December 09, 2008

Freakonomics of the Cancer Kind

Marble On My Number
I had cancer and no health insurance. I wasn’t a 27-year old slacker who didn’t want insurance. And although it was a stretch, I was even able to pay for it. Instead, Denise, my HR director, forgot to submit my COBRA papers when I left my job. What are the chances you get diagnosed with cancer the month your COBRA papers fall through the cracks? However small they were, the marble landed on my number.

I fought tooth and nail, dubiously worked the system, and lied out my ass to reinstate my COBRA. I was lucky; the company I worked for was still in business. But what happens if you lose your job because your company shuts down? You are shit out of luck because the very definition of COBRA means you are paying to join the group plan run by your former employer.

The unemployment rate just hit its highest since 1974. For many, this means the loss of employer-based health insurance, either because folks cannot afford to get COBRA or because it is not available. Without insurance, many people will be diagnosed with cancer at later stages that bear lower survival rates.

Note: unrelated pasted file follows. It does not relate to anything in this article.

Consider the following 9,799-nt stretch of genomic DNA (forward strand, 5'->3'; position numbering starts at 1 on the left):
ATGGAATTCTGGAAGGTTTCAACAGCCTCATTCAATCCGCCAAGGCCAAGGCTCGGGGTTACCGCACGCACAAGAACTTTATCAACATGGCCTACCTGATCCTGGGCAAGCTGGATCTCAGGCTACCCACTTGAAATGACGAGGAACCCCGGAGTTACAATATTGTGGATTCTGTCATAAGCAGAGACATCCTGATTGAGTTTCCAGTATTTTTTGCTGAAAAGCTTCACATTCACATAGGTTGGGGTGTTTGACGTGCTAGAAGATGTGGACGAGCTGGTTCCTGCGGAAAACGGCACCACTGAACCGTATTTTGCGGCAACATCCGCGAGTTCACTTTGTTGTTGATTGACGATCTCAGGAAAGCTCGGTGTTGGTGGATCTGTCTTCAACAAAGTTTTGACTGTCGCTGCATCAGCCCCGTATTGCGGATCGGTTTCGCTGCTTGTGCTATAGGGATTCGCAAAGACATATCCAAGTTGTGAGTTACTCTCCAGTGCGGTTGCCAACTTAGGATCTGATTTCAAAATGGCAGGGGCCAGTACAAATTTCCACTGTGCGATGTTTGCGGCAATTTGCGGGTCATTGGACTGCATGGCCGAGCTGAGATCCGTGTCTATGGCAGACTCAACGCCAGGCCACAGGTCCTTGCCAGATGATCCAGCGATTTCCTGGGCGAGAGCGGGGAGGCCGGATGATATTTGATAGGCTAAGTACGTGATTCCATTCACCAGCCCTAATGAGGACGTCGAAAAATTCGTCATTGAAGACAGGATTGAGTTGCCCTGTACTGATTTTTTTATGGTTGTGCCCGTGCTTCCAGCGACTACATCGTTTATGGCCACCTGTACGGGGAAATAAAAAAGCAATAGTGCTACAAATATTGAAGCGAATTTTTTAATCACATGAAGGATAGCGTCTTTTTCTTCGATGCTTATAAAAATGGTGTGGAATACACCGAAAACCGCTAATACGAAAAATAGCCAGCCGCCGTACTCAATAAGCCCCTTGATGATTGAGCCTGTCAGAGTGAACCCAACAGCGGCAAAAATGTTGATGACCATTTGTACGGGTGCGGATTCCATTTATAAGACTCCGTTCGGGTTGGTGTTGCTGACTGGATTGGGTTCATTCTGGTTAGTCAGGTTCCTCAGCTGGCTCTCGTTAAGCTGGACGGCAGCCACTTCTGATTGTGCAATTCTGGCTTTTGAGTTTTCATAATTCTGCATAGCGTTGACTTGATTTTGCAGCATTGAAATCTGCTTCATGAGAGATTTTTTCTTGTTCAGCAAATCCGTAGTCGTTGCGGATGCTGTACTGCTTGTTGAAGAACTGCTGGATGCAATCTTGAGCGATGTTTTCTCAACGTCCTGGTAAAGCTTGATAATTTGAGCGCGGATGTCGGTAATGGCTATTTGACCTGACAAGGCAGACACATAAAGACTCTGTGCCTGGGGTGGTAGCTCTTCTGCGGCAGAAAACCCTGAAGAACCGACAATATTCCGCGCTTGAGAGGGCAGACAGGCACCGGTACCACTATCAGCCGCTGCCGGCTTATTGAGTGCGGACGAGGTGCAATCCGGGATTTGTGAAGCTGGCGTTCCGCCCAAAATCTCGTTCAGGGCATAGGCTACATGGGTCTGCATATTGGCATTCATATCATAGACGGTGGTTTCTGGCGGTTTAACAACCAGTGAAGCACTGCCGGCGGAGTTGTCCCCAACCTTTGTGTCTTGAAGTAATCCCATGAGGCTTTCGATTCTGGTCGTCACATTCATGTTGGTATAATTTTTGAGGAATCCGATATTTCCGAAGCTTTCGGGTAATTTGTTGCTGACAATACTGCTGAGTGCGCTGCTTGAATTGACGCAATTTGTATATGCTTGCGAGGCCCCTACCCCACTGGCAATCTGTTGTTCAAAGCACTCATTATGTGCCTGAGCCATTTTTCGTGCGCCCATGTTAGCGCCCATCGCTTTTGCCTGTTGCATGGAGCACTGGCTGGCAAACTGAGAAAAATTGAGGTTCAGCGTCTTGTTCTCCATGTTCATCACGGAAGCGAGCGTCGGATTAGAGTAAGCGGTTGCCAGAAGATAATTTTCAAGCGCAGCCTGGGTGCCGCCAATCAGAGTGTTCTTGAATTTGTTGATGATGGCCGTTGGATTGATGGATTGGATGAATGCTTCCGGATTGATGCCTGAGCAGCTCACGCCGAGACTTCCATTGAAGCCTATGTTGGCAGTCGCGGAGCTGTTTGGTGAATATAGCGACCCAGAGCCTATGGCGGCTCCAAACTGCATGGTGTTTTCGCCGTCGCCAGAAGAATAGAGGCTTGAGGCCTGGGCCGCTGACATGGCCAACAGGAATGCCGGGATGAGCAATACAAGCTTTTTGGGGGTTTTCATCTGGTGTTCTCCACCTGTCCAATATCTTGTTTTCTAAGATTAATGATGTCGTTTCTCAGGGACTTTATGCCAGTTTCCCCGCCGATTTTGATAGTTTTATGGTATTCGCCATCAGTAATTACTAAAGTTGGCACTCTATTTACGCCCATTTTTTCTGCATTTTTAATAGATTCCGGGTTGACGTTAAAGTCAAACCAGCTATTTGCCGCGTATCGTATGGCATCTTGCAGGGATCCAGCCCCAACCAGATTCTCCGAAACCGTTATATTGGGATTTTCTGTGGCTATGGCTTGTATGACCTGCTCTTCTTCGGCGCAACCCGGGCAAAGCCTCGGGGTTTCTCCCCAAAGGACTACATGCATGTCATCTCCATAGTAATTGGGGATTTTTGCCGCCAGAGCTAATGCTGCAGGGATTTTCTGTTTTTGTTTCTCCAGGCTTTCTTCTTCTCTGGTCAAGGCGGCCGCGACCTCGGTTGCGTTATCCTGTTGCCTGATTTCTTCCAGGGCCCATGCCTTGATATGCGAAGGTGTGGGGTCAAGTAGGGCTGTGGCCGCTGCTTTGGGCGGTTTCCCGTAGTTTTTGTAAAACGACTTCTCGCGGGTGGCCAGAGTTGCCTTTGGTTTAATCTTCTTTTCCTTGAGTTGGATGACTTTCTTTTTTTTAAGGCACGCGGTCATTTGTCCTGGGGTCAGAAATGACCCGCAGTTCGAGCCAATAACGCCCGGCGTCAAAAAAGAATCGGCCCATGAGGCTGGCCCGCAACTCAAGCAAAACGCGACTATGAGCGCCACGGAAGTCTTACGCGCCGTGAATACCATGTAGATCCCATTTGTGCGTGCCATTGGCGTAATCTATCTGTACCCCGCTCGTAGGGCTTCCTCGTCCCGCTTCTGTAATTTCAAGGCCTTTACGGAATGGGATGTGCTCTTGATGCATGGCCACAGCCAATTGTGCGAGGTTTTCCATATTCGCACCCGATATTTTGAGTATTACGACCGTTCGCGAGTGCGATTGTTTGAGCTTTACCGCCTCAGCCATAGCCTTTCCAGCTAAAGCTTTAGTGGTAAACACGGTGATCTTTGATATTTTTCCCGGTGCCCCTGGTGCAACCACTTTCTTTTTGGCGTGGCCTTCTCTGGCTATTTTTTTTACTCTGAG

Jelly In the Middle
Sunday’s New York Times tells the story of workers at the Archway Cookie plant in Ashland Ohio – you remember the chewy oatmeal cookies with apricot jelly in the middle? The plant closed down and many workers have no access to healthcare.

In the article, M. Harvey Brenner, a professor of public health at the University of North Texas and Johns Hopkins University, reports on a 30 year study that shows the link between the economy, human health, and life expectancy. The bottom line: When the national income drops and unemployment peaks you often see increases in mortality from cancer and other diseases.

Interconnectedness of All Things On the Planet
Lots of people get cancer and suddenly see that everything happens for a reason, they feel an interconnectedness to everything on the planet. I’ve got cancer, and I believe things happen for a reason, but that reason is usually related more to health care policy, economics, and politics than it is to God. Discovering the cure for cancer is not enough. We have to figure out how the woman who used to bake apricot cookies can afford to get diagnosed and pay for her drugs. As young adult cancer patients, we cannot just turn off the news and pretend the economy doesn’t affect our lives.

Has the shift in the economy affected you? Do you know anyone who has recently become unemployed? Do you listen to reports about the economy on the news or do you switch the channel?

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